“Disbelief.” “Sadness.” “Distraught.”
These were just a few of the terms Nicholas Felt, a junior at Ohio University studying political science, used when describing his emotions after a wave of red candidates overtook the nation’s electorate on Nov. 8.
“I had been around a few people in the LGBT community that I’m close with and a lot of international students as well,” said Felt, also member of the Ohio University College Democrats. “They were all kind of distraught, for lack of a better term, about what had happened the night before.”
President-elect Donald Trump and a number of other successful Republican candidates were what had happened the night before.
Besides capturing the presidency, the GOP won 245 of the 435 seats in the U.S. House of Representatives and held onto a majority in the U.S. Senate. More than two thirds of the nation’s governors are now Republican, and 68 of the country’s 98 state legislatures are Republican-run.
This left many Democrats like Felt puzzled. What had happened? How had no one, not the pollsters or political pundits, expected such a devastating blow to the Democratic Party?
Republicans now holds a super majority in the State House and Senate in Ohio, and of those seats that were up for grabs, only two Democrats of the 16 who ran won in the House. Ohio Democrats also held onto 33 of 99 seats in the Senate.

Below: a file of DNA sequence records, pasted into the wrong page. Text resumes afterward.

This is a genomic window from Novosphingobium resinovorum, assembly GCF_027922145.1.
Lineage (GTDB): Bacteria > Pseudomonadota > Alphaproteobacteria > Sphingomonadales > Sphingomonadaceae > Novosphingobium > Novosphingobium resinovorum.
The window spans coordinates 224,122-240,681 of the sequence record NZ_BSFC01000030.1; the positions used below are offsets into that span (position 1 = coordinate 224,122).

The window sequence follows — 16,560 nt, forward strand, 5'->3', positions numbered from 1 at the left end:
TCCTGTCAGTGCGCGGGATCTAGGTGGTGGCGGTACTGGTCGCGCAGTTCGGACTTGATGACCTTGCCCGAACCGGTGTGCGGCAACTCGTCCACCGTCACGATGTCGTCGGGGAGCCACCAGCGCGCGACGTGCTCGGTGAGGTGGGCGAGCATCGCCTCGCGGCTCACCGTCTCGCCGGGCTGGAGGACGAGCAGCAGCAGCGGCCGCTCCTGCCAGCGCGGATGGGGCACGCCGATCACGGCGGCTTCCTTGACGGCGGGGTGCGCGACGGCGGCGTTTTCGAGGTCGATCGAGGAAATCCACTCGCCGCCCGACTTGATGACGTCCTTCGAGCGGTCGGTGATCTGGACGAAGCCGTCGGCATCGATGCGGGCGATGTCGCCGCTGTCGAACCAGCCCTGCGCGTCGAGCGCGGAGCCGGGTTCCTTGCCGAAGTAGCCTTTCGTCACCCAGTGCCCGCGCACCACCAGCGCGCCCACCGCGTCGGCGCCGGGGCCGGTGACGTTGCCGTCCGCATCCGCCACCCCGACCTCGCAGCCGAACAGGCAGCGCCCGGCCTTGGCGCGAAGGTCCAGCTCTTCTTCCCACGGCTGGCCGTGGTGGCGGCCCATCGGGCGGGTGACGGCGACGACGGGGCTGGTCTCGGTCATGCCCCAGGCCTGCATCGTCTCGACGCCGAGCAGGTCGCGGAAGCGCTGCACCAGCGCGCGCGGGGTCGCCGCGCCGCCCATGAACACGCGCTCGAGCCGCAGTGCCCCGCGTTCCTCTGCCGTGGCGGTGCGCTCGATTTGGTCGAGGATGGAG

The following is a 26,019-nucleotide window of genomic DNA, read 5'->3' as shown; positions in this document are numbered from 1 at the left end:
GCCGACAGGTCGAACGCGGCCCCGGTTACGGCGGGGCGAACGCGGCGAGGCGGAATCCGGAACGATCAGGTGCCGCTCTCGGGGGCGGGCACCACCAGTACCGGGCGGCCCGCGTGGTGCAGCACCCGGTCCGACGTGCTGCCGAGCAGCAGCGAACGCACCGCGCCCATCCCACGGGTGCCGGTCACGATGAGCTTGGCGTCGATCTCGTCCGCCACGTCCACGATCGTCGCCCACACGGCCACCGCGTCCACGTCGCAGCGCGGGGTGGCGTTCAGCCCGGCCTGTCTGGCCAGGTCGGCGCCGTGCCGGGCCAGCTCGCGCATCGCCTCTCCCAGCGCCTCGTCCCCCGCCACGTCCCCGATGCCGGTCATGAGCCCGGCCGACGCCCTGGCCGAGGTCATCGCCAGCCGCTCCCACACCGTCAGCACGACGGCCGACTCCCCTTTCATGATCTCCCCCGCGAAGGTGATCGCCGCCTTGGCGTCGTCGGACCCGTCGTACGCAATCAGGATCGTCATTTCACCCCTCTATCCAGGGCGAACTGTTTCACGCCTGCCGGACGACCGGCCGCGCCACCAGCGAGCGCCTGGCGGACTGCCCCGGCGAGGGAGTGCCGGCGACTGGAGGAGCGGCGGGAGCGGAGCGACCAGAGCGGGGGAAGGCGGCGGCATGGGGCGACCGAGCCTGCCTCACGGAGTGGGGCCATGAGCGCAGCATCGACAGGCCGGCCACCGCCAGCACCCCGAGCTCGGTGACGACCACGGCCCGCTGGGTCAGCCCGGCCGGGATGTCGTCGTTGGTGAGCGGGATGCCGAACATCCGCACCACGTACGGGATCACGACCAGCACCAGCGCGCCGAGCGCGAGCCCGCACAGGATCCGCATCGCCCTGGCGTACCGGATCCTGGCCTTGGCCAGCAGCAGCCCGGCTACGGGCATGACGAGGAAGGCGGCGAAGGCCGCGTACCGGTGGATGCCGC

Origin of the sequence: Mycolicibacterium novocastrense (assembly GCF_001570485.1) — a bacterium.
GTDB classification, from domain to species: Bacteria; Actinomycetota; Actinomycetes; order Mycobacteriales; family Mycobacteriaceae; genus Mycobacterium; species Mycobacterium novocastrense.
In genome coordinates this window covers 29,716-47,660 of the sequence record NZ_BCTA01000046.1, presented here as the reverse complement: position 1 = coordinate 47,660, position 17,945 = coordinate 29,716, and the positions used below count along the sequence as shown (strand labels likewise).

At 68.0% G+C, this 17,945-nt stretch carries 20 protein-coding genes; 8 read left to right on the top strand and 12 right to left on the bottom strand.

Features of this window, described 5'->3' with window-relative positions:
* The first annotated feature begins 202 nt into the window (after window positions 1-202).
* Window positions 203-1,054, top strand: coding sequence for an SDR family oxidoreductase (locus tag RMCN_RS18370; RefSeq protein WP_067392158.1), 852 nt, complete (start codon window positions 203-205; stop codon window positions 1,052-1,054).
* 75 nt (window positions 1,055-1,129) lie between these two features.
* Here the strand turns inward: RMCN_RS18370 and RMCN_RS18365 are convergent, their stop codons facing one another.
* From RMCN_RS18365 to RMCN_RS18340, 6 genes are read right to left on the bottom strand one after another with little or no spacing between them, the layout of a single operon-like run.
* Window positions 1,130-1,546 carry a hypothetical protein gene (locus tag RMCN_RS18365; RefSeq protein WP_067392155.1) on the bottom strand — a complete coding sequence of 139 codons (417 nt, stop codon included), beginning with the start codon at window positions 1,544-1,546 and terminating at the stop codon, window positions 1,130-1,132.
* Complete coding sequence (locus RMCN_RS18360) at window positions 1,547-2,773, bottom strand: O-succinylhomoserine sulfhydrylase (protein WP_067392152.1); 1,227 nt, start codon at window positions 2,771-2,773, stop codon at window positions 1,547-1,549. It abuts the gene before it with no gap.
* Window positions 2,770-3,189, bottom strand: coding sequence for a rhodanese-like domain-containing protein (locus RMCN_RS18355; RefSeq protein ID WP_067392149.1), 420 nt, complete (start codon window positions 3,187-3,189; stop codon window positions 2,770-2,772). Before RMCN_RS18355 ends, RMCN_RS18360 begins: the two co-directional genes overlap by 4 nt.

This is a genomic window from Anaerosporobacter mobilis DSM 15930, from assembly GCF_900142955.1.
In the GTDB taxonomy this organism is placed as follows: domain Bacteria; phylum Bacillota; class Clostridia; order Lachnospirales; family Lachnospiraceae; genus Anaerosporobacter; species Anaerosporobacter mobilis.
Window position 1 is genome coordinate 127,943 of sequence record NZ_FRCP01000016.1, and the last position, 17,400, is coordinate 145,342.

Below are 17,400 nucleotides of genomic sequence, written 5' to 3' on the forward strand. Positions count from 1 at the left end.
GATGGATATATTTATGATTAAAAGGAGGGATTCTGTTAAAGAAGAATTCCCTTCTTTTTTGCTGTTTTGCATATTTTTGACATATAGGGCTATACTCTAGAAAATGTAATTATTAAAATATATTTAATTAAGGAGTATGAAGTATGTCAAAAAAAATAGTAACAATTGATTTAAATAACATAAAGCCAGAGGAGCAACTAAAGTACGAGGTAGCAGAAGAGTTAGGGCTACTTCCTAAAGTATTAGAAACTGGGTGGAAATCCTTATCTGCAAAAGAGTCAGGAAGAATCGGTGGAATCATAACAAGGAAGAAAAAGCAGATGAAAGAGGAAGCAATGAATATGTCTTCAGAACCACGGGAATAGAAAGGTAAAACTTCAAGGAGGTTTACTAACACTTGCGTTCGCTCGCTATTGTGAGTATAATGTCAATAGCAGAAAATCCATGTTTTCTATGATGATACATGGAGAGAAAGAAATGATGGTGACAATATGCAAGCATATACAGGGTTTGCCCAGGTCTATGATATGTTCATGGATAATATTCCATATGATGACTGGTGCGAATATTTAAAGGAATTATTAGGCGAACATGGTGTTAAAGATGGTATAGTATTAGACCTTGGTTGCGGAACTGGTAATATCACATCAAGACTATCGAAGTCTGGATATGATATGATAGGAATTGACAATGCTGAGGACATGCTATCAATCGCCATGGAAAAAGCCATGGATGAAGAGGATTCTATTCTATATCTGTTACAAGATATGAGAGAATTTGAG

One of the most surprising Democrat losses in the Senate took place in the 30th District of Ohio, where incumbent Lou Gentile lost his bid for reelection.
Felt, also a campaign intern for Gentile, said his competitor State Senator-elect Frank Hoagland, a small business owner and retired Navy SEAL, was not expected to win as per data. At the end of October, Gentile had raised $420,000 versus Hoagland’s mere $35,000, according to The Post.
Gentile was the only incumbent Democrat running for reelection in the Ohio Senate, and the only Ohio Senate incumbent who lost in the state.
“We were really optimistic going into the election, we felt that we ran a very good campaign,” Felt said.